Nevada Assemblywoman Launches Political Action Committee

Since January, Latino-focused Political Action Committees supporting Hispanic candidates have taken root around the country. Now, Nevada Assemblywoman Lucy Flores has created her own.

The “Impacto Fund” is a coalition of legislators from across the southwest, including a representative from California, two state representatives from Arizona, a representative from Colorado and a representative from Texas.

“I feel like we’re precluding a lot of great candidates from even getting their foot in the door because they don’t even have the capacity - the tools, the skills, the monetary resources - to even win their first race at the school board level,” says Flores.

Flores makes it clear that Impacto will only support Democratic candidates, and they’re starting at the local level … for now.

“We want to grow this into something national and to something where we can start supporting federal candidates as well,” says Flores.

Currently, Impacto’s fundraising goal is $130 thousand, but Flores envisions a time when Impacto can raise enough to reach super PAC status.

“The goal of $130 thousand will max out our candidates in our respective states,” says Flores, adding that they can then build upon that momentum for the future. In contrast, the American Worker super PAC will spend up to $1 million per race to get Democratic candidates elected in districts with large Latino populations.

Support comes from

“Here in Nevada we’re supporting Stavan Corbett for Board of Regents,” says Flores. “These are the types of races where we hope to have our immediate impact. For example we are getting involved in the Paul Penzone campaign in Arizona; he’s the candidate who’s running against Sheriff Arpaio.”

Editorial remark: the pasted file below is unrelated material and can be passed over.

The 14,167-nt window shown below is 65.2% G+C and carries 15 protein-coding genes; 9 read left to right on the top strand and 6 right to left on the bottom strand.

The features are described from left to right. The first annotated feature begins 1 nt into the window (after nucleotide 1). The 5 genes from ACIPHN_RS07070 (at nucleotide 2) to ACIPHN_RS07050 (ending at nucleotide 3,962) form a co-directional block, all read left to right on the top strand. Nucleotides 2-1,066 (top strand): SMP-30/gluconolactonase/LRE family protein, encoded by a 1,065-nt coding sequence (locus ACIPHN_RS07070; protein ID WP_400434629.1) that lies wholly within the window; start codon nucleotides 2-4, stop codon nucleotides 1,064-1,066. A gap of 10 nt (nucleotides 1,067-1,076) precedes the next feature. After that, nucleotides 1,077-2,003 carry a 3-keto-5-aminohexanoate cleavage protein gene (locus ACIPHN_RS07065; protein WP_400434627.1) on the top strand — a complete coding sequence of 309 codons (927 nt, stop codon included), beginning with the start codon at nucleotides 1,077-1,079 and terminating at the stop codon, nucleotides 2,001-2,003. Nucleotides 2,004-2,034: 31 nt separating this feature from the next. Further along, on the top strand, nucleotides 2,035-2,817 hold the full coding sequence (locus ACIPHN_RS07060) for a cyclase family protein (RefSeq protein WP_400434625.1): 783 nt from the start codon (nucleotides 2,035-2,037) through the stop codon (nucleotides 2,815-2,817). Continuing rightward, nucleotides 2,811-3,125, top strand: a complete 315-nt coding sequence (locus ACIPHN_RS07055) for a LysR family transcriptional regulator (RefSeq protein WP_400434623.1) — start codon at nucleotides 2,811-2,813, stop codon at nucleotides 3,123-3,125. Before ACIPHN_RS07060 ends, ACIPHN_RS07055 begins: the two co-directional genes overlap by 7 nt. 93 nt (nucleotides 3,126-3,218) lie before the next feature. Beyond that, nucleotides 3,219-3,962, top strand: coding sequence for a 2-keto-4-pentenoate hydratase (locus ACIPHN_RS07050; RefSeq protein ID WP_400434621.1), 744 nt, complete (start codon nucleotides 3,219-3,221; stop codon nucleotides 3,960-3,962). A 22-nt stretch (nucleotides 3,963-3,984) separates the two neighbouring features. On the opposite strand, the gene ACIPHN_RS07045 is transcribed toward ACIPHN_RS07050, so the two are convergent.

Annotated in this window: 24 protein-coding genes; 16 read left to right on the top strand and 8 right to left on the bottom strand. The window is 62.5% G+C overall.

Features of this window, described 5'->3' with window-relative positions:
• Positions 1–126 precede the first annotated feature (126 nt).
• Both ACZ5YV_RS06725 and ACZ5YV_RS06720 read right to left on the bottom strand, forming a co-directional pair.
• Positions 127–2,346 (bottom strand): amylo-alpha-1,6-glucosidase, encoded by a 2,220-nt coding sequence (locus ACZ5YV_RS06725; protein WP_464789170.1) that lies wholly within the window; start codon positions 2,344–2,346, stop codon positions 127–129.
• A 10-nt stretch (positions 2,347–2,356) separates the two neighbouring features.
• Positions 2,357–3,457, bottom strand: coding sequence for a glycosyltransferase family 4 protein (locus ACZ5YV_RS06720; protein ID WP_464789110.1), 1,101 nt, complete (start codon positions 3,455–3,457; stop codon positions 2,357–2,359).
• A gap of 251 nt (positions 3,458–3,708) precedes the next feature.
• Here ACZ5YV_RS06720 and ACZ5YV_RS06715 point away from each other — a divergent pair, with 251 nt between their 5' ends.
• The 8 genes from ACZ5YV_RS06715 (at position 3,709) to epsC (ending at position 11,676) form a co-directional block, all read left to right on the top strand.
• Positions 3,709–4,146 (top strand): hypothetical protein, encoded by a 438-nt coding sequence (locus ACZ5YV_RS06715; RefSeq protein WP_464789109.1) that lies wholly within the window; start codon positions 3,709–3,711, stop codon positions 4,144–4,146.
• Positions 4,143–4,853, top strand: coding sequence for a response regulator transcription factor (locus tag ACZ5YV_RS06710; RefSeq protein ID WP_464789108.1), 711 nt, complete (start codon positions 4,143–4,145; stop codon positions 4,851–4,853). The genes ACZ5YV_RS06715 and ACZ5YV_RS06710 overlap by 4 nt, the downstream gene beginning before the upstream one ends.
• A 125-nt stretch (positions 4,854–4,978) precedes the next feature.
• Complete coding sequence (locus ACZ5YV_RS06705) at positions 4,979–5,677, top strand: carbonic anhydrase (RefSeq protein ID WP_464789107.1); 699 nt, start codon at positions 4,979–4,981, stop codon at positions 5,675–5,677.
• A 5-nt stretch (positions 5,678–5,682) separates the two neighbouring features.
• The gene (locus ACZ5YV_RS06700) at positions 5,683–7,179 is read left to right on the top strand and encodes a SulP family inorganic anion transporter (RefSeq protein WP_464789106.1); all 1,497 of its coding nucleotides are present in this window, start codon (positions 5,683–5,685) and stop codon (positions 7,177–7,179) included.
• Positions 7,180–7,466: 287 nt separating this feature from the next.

Although Flores says for now that Impacto will only provide basic strategic support to candidates, including how to best fundraise or how to pick a good mailing house, she says they may one day fund political ads. And given the current political climate, she can’t completely rule out the possibility that the ads will be negative.

“Clearly you never want to go negative in a campaign to begin with. Clearly that’s something we’d have to consider and cross that bridge when we come to it.”

Flores calls political ads “an unfortunate reality of politics,” but acknowledges that if necessary, it’s a strategy she keeps in her back pocket.

But for now Impacto is focused on holding fundraisers for each of the coalition members.

“Based on the preliminary conversations that we’ve all had, it sounds like there’s a lot of support out there,” says Flores. “People have been looking for this kind of effort and people are very willing to hop on board and help us fundraise.”


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